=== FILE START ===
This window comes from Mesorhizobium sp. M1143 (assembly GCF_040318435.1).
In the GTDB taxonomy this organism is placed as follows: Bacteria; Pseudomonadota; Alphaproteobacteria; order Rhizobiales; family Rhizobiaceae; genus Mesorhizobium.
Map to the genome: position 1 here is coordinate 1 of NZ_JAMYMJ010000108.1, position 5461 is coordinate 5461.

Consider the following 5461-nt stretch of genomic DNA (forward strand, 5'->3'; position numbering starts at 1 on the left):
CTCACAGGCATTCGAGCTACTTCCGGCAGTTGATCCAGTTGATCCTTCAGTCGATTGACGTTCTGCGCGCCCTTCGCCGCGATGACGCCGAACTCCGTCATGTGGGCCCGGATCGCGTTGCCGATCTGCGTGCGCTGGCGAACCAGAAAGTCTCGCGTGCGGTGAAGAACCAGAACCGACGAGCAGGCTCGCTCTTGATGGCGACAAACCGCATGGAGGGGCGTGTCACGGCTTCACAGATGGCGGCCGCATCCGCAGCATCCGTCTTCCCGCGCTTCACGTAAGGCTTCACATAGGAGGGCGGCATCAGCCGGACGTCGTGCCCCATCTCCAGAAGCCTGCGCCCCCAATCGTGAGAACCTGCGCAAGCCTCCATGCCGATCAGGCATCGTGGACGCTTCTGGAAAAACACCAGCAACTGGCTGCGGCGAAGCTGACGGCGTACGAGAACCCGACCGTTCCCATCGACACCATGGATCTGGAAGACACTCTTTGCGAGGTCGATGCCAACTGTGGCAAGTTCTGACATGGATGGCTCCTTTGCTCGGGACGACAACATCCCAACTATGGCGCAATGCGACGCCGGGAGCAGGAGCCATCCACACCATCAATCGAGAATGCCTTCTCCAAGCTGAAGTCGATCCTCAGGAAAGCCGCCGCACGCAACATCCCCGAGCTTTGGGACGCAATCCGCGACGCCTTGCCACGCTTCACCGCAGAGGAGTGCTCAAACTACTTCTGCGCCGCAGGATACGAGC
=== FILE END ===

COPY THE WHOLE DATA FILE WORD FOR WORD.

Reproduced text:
This window comes from Mesorhizobium sp. M1143 (assembly GCF_040318435.1).
In the GTDB taxonomy this organism is placed as follows: Bacteria; Pseudomonadota; Alphaproteobacteria; order Rhizobiales; family Rhizobiaceae; genus Mesorhizobium.
Map to the genome: position 1 here is coordinate 1 of NZ_JAMYMJ010000108.1, position 5461 is coordinate 5461.

Consider the following 5461-nt stretch of genomic DNA (forward strand, 5'->3'; position numbering starts at 1 on the left):
CTCACAGGCATTCGAGCTACTTCCGGCAGTTGATCCAGTTGATCCTTCAGTCGATTGACGTTCTGCGCGCCCTTCGCCGCGATGACGCCGAACTCCGTCATGTGGGCCCGGATCGCGTTGCCGATCTGCGTGCGCTGGCGAACCAGAAAGTCTCGCGTGCGGTGAAGAACCAGAACCGACGAGCAGGCTCGCTCTTGATGGCGACAAACCGCATGGAGGGGCGTGTCACGGCTTCACAGATGGCGGCCGCATCCGCAGCATCCGTCTTCCCGCGCTTCACGTAAGGCTTCACATAGGAGGGCGGCATCAGCCGGACGTCGTGCCCCATCTCCAGAAGCCTGCGCCCCCAATCGTGAGAACCTGCGCAAGCCTCCATGCCGATCAGGCATCGTGGACGCTTCTGGAAAAACACCAGCAACTGGCTGCGGCGAAGCTGACGGCGTACGAGAACCCGACCGTTCCCATCGACACCATGGATCTGGAAGACACTCTTTGCGAGGTCGATGCCAACTGTGGCAAGTTCTGACATGGATGGCTCCTTTGCTCGGGACGACAACATCCCAACTATGGCGCAATGCGACGCCGGGAGCAGGAGCCATCCACACCATCAATCGAGAATGCCTTCTCCAAGCTGAAGTCGATCCTCAGGAAAGCCGCCGCACGCAACATCCCCGAGCTTTGGGACGCAATCCGCGACGCCTTGCCACGCTTCACCGCAGAGGAGTGCTCAAACTACTTCTGCGCCGCAGGATACGAGC